Men's Soccer Christens Season Against Ivy-Rival Quakers
The Harvard men's soccer team faces an early bump in its road back to the Ivy League title when it opens its season against Penn tomorrow at Ohiri Field.
The Quakers-who have their eyes on Harvard's crown-are an experienced bunch who return 11 starters from last season's second-place finisher.
"They're a scrappy, hard-working type of team," said sophomore Paul Cantagallo. "Last year they kind of forced us into a scrappy game, and I definitely look for them to do the same on Saturday."
Last season Penn broke out of its traditional Ivy League doormat mold to become one of the Ancient Eight's most dangerous squads.
Despite beginning the season 1-5, the Quakers were able to turn it around, amassing a 4-3 league mark to tie Cornell and Yale as the runner-ups to first place Harvard. Penn went 7-1-1 in its last nine contests.
Last season's turnaround in Philadelphia would have been impossible without the play of Ivy League Rookie of the Year Mike O'Connor in goal. Harvard's players are hoping that off-season knee surgery can slow O'Connor down, at least for one game.
"The reason they're so highly touted was because of their keeper," said sophomore Ryan Keeton. "But we got two goals by him, so he didn't seem much different to us."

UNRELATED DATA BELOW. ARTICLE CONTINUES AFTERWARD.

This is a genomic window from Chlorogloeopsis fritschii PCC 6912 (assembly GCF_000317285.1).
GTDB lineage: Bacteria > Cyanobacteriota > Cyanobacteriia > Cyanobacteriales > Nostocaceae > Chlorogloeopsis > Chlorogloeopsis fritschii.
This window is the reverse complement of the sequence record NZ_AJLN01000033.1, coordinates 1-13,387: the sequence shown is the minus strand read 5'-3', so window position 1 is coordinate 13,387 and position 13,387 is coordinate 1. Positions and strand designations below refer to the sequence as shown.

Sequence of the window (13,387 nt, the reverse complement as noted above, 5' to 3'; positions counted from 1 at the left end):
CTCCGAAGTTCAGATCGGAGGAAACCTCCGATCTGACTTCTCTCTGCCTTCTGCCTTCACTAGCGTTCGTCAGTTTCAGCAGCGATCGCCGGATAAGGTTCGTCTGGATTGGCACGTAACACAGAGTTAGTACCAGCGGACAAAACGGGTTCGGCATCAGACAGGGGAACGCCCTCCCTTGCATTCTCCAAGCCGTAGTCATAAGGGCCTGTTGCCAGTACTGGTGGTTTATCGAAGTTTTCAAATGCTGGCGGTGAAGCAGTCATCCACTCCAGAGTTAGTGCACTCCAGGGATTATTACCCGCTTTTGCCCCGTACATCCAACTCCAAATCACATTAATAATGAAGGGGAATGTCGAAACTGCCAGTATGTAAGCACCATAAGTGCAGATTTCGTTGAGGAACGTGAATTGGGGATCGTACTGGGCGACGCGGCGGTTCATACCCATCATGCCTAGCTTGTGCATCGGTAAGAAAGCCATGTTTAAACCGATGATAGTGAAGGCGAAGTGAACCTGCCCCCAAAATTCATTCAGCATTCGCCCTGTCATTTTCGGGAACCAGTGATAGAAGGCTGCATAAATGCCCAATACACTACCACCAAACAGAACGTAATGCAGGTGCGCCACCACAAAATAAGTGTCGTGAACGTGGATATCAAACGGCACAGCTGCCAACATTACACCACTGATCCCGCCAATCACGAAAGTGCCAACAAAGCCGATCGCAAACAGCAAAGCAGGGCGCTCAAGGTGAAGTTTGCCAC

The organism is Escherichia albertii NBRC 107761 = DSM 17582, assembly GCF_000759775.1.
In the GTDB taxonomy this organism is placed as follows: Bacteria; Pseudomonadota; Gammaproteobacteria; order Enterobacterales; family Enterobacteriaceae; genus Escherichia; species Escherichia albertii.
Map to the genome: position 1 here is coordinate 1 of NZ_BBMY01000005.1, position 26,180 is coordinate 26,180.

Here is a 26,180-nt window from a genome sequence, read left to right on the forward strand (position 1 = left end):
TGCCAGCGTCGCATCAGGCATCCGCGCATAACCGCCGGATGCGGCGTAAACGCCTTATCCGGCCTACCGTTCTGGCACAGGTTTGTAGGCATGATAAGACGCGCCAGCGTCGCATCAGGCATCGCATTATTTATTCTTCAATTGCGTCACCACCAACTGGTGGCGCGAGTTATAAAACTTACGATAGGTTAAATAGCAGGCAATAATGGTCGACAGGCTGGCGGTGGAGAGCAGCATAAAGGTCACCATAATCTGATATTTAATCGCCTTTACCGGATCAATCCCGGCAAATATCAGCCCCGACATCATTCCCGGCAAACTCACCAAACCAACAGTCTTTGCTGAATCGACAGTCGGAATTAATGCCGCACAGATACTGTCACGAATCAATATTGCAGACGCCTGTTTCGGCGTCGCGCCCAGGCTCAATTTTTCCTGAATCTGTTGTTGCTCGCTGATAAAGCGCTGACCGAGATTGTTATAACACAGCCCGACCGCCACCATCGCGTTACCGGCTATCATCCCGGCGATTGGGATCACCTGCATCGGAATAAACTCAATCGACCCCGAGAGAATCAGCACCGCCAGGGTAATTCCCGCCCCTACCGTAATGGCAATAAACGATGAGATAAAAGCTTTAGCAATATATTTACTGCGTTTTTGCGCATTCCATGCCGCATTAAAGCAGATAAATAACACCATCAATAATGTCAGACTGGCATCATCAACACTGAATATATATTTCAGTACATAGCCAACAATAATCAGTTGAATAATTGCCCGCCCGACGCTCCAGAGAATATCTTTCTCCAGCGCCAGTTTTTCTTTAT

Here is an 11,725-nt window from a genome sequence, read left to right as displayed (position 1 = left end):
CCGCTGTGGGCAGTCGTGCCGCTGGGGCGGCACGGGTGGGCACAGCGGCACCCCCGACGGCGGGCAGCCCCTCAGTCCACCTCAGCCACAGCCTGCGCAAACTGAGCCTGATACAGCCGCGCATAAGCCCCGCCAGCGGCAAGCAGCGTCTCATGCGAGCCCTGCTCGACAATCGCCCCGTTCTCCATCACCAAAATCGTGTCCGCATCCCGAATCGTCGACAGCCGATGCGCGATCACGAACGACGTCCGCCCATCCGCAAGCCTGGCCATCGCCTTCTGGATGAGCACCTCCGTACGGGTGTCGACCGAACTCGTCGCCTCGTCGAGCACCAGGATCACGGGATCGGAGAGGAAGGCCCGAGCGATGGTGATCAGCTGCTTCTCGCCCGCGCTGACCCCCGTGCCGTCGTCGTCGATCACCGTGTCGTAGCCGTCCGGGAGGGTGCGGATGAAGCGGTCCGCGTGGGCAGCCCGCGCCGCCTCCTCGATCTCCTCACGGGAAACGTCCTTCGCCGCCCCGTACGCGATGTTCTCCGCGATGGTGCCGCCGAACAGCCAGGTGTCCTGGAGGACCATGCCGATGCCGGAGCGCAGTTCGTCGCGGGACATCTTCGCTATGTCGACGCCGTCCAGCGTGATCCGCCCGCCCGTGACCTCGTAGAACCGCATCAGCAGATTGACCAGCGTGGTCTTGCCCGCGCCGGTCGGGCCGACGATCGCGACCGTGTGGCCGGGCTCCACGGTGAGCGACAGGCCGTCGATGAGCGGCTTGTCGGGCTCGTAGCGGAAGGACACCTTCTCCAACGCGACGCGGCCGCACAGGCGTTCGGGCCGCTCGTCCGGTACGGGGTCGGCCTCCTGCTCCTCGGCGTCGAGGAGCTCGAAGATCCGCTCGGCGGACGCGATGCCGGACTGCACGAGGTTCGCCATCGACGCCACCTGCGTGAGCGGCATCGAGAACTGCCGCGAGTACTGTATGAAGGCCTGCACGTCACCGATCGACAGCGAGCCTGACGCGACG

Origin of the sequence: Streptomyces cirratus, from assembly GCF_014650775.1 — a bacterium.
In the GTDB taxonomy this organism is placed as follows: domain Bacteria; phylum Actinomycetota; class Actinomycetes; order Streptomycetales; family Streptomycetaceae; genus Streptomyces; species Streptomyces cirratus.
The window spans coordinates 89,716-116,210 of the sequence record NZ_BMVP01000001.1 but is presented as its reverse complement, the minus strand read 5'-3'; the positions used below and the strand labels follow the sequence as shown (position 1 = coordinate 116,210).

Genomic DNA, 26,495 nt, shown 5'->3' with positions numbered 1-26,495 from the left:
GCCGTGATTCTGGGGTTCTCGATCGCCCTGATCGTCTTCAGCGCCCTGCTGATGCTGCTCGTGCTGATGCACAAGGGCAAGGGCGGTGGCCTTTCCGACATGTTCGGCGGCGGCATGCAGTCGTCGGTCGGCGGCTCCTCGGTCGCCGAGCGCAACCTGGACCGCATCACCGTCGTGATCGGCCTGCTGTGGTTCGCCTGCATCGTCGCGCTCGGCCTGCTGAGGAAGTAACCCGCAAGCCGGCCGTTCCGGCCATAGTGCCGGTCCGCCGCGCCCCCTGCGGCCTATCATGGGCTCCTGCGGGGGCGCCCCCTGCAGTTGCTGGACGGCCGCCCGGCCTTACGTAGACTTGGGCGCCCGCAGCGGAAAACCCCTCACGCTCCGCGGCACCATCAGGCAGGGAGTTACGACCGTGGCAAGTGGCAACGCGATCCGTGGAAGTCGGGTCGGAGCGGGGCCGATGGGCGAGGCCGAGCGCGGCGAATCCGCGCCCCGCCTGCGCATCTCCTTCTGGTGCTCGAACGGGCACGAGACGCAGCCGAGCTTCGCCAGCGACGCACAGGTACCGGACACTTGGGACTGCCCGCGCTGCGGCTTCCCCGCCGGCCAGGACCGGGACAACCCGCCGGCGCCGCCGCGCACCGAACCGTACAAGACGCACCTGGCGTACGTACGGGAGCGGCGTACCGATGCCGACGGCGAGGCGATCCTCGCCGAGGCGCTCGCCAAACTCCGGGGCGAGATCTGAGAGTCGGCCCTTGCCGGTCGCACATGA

Coming off its first winning season since 1984, the Quakers are hungry for an Ivy title. Standing in its way is a formidable Crimson bunch that returns its leading scorer in captain Tom McLaughlin and a goaltender who amassed an 11-1 record and 0.78 goals-against-average last season in junior Jordan DuPuis, as well as a balanced supporting cast.
"We want to get out on the field and show everyone what we have," Cantagallo said. "All we've been doing is playing each other so everyone is just excited about finally playing another team."
This team does have some question marks. The absence of two starters-sophomore Andrew Lundquist, who will sit because of a red card, and junior Lee Williams, who is sidelined with an injury-should make the game more competitive.
This first game should also give some indication of how well the Crimson handle the pressure of being number one. With the success of last season's nationally ranked team, which shocked B.U. in the NCAA Tournament before falling to Hartford in overtime, knocking Harvard off its pedestal will be the focus of every Ivy opponent the Crimson faces.
"The pressure's there but most of us are used to it," Cantagallo said. "We've talked about it and we know everyone's gunning for us, but we're ready for it."
This may be one of the most balanced Ivy League seasons in years. With upstart Penn looking to play David to Harvard's Goliath, Saturday's matchup should presage things to come in the Ivy League soccer season.